by Žiga Turk

In the EU we have the luxury reflecting upon if we would rather have a one-speed or two-speed Europe, we complain that governments don’t do this and the EU does not do that. We take our democratic rights seriously every four years when we go to elections. If we are really pissed off we vote for someone who appears to be fresh and critical of the non-performing political mainstream. A populist.




And then we go back to our day-to-day lives. Maybe lash out some discontent on Facebook, Twitter or, exceptionally in a critical blog post. You could call this hamster-wheel democracy – it takes some steam out of the system, but nothing much changes. There are places in Europe that do not have this luxury.

Say you want a revolution?

Ukraine is the only former communist country that had not one, not two, but three major civil uprisings – in 1990, 2004 and 2013. What people have learned, from these repetitive revolutions, is that it does not suffice to go on the streets and achieve political change. They have found out – the hard way – that things also need to happen after revolutions. There needs to be a follow up to a revolution: improvements, modernization, reforms; real changes.

The revolution taking place in Ukraine today is not on the streets. It takes place on the internet, on the social networks – real and digital – that civil society is weaving. Ukrainians have been seeing failure in the running of the country top-down, both in communism and in democracy. The first failed spectacularly, the second had only mixed success.

The long legacy of communism left the country with poorly performing public services – education, healthcare, public administration, justice, police … Corruption – small and big – has always been a way to get things done. Democracy made corruption worse. Communists had privileges without having to resort to corruption. Corruption of others in communist times was suppressed by secret and non-secret police.




After 1991, communist institutions failed to be transformed into inclusive institutions at the service of the citizen. Instead, extractive elements on every level were preserved – institutions and monopolies extracting profit enabled by their position of power. Ukraine was failing to create an inclusive “infrastructure of opportunity” for all. This is why nations fail, Darren Acemoglu argues.

After the Euromaidan, people are determined to change that; citizens even more so than the government. Coming from Slovenia where we are tired and depressed from not seeing reform, it was so refreshing to see many young people who were literally taking matters into their own hands. Not by becoming politicians but by facilitating bottom-up policymaking and bottom-up state-building.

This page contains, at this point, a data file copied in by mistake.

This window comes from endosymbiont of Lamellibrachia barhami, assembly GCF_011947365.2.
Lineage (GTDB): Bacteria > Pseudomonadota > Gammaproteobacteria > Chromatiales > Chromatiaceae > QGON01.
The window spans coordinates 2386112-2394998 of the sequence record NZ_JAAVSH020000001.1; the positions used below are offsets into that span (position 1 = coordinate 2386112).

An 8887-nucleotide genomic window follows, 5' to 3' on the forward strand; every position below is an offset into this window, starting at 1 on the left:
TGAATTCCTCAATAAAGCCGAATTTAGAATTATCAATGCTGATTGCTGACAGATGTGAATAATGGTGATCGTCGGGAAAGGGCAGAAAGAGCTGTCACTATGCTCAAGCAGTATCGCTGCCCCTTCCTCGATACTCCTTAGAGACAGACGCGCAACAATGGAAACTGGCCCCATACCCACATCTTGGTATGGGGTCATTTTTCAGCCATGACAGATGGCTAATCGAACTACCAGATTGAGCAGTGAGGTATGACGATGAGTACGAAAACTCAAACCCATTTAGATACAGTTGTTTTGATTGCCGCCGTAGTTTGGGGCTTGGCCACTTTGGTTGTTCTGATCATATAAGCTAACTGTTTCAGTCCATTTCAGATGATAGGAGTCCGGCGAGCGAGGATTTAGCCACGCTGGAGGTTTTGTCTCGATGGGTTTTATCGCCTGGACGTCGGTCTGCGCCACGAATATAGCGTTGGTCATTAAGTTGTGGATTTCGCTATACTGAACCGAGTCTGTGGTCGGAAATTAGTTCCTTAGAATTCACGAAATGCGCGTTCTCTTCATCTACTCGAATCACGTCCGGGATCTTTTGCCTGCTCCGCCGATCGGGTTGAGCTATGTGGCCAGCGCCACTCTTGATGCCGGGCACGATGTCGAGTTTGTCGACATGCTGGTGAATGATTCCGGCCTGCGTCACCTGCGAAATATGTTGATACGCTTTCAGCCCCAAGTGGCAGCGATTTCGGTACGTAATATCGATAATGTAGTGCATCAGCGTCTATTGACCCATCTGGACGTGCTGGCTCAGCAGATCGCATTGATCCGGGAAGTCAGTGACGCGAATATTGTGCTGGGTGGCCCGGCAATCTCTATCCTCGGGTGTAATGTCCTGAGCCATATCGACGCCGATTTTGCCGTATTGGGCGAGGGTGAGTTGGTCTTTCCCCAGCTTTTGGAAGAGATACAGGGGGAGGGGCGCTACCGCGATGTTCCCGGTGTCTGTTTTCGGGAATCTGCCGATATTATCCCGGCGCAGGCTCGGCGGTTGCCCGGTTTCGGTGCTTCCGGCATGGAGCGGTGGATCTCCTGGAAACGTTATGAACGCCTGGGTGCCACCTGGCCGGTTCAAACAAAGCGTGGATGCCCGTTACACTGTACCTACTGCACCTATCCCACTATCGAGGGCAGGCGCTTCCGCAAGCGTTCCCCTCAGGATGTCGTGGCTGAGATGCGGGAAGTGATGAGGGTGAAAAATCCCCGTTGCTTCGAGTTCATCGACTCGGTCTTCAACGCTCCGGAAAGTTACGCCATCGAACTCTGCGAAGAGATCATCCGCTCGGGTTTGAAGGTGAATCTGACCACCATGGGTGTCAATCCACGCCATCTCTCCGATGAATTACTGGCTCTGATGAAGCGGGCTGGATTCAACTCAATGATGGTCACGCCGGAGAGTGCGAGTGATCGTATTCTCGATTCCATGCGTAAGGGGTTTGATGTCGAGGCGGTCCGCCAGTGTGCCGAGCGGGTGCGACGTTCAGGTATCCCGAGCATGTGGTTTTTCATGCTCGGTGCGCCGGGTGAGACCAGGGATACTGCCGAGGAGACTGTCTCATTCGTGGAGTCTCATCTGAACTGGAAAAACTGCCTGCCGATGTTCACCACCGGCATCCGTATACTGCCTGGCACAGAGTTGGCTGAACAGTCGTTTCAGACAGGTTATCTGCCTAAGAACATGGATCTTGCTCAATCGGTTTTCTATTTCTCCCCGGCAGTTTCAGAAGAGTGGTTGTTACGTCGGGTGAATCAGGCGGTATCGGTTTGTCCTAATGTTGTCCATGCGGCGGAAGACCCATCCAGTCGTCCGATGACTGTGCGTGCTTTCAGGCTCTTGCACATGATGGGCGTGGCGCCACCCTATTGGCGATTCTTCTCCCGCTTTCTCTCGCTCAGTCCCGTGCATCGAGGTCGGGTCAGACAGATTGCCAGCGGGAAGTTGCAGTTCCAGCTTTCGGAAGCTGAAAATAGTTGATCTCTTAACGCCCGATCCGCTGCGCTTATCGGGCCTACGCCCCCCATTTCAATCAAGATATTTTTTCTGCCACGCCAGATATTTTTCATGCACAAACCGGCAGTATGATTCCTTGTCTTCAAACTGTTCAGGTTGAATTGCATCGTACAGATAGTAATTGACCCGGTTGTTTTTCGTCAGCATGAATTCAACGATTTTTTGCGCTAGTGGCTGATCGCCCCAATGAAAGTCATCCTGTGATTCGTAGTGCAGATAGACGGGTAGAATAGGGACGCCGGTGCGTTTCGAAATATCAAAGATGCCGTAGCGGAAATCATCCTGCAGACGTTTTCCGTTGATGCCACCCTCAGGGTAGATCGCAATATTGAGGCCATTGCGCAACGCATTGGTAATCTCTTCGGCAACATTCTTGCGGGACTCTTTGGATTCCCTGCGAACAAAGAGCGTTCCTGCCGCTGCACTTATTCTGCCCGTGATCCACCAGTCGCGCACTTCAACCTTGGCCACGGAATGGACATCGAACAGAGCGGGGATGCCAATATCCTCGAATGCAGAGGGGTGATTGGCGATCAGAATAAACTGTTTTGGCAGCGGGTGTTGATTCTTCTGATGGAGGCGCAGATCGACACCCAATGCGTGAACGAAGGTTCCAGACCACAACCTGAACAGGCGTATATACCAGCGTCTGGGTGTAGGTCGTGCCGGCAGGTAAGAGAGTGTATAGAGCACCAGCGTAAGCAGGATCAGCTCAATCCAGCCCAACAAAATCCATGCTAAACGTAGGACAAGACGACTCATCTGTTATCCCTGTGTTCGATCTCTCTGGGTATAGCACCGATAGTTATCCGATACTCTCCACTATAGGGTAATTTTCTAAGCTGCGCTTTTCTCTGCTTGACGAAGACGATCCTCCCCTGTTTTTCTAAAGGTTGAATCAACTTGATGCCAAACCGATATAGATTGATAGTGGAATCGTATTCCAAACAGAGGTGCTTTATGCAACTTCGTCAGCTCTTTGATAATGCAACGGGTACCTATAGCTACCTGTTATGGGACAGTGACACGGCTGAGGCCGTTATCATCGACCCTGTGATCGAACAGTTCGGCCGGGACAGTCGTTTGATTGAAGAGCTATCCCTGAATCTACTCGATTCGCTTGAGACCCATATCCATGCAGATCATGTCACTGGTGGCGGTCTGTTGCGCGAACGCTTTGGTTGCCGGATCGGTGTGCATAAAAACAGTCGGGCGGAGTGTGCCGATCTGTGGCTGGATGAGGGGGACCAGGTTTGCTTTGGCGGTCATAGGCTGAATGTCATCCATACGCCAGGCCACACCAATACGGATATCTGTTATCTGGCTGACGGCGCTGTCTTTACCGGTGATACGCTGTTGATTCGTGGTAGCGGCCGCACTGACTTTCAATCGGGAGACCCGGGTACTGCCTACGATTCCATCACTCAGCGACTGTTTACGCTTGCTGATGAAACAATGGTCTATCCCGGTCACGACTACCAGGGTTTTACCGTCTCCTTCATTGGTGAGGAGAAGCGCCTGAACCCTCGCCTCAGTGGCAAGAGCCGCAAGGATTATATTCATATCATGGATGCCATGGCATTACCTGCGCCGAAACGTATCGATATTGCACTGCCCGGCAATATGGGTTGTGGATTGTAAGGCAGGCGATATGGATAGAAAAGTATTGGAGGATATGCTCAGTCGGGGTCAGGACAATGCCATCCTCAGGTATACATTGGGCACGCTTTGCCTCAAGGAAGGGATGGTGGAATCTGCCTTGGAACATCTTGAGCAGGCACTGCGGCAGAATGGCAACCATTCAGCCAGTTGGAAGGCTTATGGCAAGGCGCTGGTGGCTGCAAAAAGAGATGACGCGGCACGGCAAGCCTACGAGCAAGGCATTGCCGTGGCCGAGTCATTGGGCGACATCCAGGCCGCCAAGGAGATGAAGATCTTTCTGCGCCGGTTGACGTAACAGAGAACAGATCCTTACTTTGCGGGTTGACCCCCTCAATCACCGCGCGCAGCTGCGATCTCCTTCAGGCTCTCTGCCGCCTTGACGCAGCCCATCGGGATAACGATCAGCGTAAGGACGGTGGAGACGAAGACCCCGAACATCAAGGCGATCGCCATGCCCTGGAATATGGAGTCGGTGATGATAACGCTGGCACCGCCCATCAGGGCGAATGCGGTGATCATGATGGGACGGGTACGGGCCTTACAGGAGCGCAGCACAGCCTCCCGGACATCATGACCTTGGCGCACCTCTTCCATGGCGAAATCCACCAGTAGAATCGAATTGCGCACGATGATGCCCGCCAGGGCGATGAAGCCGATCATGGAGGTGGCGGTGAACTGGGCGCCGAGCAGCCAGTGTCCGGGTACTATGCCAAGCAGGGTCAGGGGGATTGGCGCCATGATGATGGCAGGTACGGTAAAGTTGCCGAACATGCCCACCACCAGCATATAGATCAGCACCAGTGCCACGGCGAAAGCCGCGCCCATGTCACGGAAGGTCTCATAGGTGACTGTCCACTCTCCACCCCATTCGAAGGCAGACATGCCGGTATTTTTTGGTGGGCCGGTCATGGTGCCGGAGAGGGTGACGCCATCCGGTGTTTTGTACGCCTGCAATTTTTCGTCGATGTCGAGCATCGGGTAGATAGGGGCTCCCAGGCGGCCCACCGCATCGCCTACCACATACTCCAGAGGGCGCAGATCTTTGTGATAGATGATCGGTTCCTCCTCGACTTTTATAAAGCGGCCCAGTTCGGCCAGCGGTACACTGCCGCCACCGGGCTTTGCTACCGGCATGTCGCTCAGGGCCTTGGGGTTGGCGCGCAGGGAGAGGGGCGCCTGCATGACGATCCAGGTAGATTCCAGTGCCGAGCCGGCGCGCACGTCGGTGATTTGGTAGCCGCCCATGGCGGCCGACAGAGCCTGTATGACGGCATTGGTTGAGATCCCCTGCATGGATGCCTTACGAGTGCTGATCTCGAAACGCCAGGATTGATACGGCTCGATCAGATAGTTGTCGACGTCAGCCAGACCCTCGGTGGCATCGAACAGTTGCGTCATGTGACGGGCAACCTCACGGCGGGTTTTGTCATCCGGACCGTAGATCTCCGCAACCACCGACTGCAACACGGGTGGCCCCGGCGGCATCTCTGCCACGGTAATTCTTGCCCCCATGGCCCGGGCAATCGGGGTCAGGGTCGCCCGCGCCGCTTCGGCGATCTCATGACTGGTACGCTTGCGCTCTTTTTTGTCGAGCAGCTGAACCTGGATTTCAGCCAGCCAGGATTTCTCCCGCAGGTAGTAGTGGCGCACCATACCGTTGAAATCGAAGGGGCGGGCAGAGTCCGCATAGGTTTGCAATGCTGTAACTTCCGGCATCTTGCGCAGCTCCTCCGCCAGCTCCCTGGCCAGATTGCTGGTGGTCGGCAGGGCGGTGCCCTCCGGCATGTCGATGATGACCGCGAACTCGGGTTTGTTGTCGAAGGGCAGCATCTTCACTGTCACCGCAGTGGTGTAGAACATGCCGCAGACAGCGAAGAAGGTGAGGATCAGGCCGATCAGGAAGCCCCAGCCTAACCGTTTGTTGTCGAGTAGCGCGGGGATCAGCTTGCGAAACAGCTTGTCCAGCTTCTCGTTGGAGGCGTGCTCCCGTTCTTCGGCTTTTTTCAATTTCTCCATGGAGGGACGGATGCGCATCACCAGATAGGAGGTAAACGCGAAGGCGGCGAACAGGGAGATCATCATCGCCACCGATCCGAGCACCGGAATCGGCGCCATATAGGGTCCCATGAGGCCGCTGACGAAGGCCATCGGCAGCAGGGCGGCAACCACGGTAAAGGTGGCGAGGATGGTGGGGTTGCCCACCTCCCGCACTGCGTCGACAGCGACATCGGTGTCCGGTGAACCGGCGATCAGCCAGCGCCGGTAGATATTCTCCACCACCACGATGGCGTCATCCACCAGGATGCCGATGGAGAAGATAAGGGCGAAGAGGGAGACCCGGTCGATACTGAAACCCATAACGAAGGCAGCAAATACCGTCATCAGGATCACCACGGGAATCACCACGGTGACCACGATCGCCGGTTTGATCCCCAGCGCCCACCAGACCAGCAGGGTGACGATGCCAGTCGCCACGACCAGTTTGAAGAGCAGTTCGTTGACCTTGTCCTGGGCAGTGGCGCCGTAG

Reanimation of reform

The example of the first is the “Reanimation package of reform” movement that is basically doing a job of a reform ministry. I had in Slovenia in 2007-2008, or what the prime minister of Slovenia Mr. Pahor had in 2010: the “reform scoreboard”. They – civil society – are pushing for reforms and overseeing their progress: speaking to the Rada, lobbying the MPs, talking to the ministers.

This includes more than 80 NGOs, such as the Ukrainian Center for European Policy, Institute of World Policy, Europe without barriers, Civil society Institute, Anti-corruption Action Center and others.

Examples of the bottom-up state-building are the numerous on-line services that civil society is developing on top of government open-data. Some match and exceed the quality of similar services that are being created by bureaucracies in the West. For example, the on-line service that makes spending from national budgets totally transparent or applications which allow citizens to decide how to use a part of a city budget.

The first fights corruption, the second improves the management of local communities and makes sure that public money is invested where citizens consider it important.

But more importantly, such on-line services create commitment, a sense of belonging, ownership, and improve the web of trust in a society. The thousands who participate in creating those services and the hundreds of thousands who are taking an active part in using them, form a resilient social network, independent of potential hacking, control or censorship on mainstream social networks. These are the people who will go to the streets again if needs be to protect Ukrainian independence and democracy.

In some respects, Ukraine is a huge living lab of participatory democracy. And more: it is an example of participatory state-building. As should be the case after revolutions, the people are taking power. From what I have seen it is not so much about taking power in Ukraine but about doing the work for the country and building it; again in NGOs such as Center for Innovations Development of Kyiv-Mohyla Academy, Center for Democracy and Rule of Law and Easy Business and Center for Economic Strategy.

Quiet revolution

I find the very idea that people, freely collaborating on the internet, can come in and deliver where the state and its bureaucracy are failing, fascinating. It is not another Facebook or Twitter revolution. It is not clicktivism of likes and retweets. It has serious elements of on-line bottom-up state-building. If it succeeds Ukraine will be a textbook case of what the Internet can do for democracy. As a believer in the positive effects of technology on society and as a believer in Ukraine, I do hope it succeeds.




It also puts Ukraine on the world-map, not as a country that has the Сrimea and “coal and steel” problems with its big neighbor, but as a hub of technology for participatory democracy and know-how of civil society-driven reforms. This technology and the related social know-how is something we could use in the West as well – to take some wind out of the sail of the populists, for example.

 

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